National Unity Party (Myanmar)

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National Unity Party
Chairman U Than Tin
Founded 1990 (1990)
Headquarters Bahan Township, Yangon, Myanmar
Membership 500,000[1]
Ideology Democratic socialism
Seats in the Amyotha Hluttaw
1 / 224
Seats in the Pyithu Hluttaw
0 / 440
Seats in the State and Regional Hluttaws
0 / 880
Party flag
Flag of National Unity Party.svg
Politics of Myanmar
Political parties

The National Unity Party (Burmese: တိုင်းရင်းသားစည်းလုံးညီညွတ်ရေးပါတီ [táɪɴjɪ́ɴðá sílóʊɴ ɲìɲʊʔ jé pàtì]) is a political party in Myanmar (Burma).

The party's headquarters are in Bahan Township, Yangon. Its chairman is U Than Tin, who was elected leader of the party after the former chairman, Tun Yi, died in April 2014.[2][3]


The NUP was founded in 1990 as a proxy party of the military and the formerly ruling Burma Socialist Programme Party (BSPP) to contest the 1990 general election. The party was defeated by the National League for Democracy; however, the election was not recognized by the military and voided.[1]

The party's first chairman was Tun Yi, a former deputy commander of the armed forces, and their first general secretary was U Than Tin.[4] Tun Yi was succeeded by U Than Tin after his death in April 2014.

Despite playing a minor role in Burmese politics after the 1990 general election, the party maintained close ties with the military junta until the 2011–2012 political reforms; consisting mainly of former Ne Win loyalists, former BSPP members, and top military commanders up until that point.[5] It contested the 2010 elections as the main challenger of the Union Solidarity and Development Party (USDP), the de facto pro-regime party, since NUP had nominated 999 parliamentary candidates nationwide (contesting at both regional and national levels), second only to the 1,100 candidates nominated by the USDP.[6] It has joined with opposition parties in accusations of vote rigging after suffering a massive defeat in the elections at the hands of the USDP.[7]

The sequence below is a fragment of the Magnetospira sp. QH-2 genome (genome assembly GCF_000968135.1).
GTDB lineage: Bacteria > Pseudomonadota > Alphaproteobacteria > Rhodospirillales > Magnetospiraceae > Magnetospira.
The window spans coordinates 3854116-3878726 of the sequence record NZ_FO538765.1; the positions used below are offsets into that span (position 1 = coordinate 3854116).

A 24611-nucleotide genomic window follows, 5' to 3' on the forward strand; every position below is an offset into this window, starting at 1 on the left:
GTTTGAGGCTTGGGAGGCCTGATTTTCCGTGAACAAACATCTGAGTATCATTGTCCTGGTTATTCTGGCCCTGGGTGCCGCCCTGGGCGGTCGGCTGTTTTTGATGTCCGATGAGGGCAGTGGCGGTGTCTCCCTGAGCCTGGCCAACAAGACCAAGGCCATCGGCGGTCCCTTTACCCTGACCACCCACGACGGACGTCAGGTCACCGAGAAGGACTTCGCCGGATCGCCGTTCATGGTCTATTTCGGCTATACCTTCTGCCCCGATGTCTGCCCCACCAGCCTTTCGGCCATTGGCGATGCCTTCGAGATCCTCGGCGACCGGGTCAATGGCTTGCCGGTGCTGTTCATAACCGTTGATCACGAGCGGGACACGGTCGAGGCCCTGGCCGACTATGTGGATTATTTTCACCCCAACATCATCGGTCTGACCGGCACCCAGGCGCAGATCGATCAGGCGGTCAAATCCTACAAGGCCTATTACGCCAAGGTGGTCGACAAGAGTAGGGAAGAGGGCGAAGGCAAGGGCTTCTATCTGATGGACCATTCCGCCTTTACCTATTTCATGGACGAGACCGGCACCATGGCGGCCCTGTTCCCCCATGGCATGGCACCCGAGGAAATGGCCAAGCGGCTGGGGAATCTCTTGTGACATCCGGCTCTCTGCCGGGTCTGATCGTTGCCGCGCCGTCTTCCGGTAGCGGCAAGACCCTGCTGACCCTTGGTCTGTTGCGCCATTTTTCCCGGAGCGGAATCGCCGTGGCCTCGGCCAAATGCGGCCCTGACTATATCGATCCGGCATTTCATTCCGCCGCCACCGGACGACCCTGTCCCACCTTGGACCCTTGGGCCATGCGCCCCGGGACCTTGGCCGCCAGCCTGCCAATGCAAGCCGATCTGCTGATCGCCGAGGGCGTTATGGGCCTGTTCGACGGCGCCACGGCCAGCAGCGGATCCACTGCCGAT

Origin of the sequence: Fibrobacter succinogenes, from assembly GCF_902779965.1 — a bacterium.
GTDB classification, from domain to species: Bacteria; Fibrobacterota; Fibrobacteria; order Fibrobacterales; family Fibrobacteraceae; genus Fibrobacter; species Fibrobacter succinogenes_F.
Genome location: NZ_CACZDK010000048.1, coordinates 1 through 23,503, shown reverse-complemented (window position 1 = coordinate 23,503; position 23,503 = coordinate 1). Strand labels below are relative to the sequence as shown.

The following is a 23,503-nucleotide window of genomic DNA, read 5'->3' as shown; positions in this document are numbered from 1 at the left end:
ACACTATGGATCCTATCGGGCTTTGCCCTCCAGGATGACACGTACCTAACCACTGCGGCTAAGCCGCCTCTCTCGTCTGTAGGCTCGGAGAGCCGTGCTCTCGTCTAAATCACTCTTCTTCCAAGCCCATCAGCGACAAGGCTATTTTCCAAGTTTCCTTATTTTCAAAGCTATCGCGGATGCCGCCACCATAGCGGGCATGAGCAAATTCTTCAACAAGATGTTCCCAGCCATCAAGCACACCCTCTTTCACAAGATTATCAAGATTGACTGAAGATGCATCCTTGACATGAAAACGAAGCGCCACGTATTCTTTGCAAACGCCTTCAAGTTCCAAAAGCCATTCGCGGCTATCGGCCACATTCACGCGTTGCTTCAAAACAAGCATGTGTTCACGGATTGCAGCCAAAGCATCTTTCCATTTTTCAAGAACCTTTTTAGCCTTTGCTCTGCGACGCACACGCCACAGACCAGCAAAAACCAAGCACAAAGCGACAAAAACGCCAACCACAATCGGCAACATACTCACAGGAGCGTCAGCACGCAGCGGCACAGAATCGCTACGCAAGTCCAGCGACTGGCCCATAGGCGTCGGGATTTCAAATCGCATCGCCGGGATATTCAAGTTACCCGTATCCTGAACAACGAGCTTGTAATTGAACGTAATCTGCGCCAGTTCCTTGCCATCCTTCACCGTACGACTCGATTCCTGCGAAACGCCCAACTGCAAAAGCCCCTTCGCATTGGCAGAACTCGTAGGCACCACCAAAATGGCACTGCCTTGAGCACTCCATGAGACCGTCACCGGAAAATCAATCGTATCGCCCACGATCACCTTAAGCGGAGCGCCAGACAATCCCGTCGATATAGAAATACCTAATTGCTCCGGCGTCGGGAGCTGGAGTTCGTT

The party had 316 potential candidates for the Pyithu Hluttaw, 512 for the Amyotha Hluttaw and 528 for the State and Regional Hluttaws, during the 2010 general election. 12 candidates were chosen for the Pyithu Hluttaw, 5 candidates for the Amyotha Hluttaw, and 46 candidates for the State and Regional Hluttaws.[8][9]

In the 2015 general election, all 763 candidates of the NUP lost, except for one in Kachin State.[10]

Election results[edit]

House of Nationalities (Amyotha Hluttaw)[edit]

Election Total seats won Total votes Share of votes Outcome of election Election leader
5 / 224
4,302,082 Increase5; Opposition Tun Yi
(after) 2012
5 / 224
Steady; Opposition Tun Yi
1 / 224
Decrease4; Opposition U Than Tin

House of Representatives (Pyithu Hluttaw)[edit]

Election Total seats won Total votes Share of votes Outcome of election Election leader
10 / 492
2,805,5 21.2% Increase10; not recognised U Tha Gyaw
12 / 440
4,060,802 19.44% Increase2; Opposition Tun Yi
(after) 2012
12 / 440
Steady; Opposition Tun Yi
0 / 440
Decrease12; Extra-parliamentary Opposition U Than Tin


Election Seats up for election Seats contested by party Contested seats won Contested seats lost Total votes Share of votes Outcome of election
2012 37 (Pyithu) / 5 (Amyotha) 18 (Pyithu) / 4 (Amyotha) 0 (Pyithu) / 0 (Amyotha) 37 (Pyithu) / 4 (Amyotha) no seat gain or lost


  1. ^ a b Irrawaddy: National Unity Party
  2. ^ "President U Thein Sein meets political leaders, ethnic affairs ministers and ethnic representative leaders". Retrieved 9 June 2015. 
  3. ^ ရွှရည်ဝင်းထက်. "လစ်လပ်နေသည့် တစညပါတီဥက္ကဋ္ဌနေရာ ဧပြီလကုန် ရွေးမည်". Retrieved 9 June 2015. 
  4. ^ "National Unity Party". Election 2010 (Mizzima). Retrieved 2 April 2012. 
  5. ^ Retrieved 2 April 2012.  Missing or empty |title= (help)
  6. ^ Macan-Markar, Marwaan (31 October 2010). "Military rule haunts Burma election". Al Jazeera. Retrieved 2 April 2012. 
  7. ^ "NUP Concedes Defeat". Burma Election 2010 (The Irrawaddy). 10 November 2010. Retrieved 2 April 2012. 
  8. ^ "Constituencies". 2010 Election Watch (Alternative Asean Network on Burma). 2010. Retrieved 2 April 2012. 
  9. ^ "All legislatures". 2010 Election Watch (Alternative Asean Network on Burma). 2010. Retrieved 2 April 2012. 
  10. ^ "Announcement 94/2015". Union Election Commission. Retrieved 20 November 2015.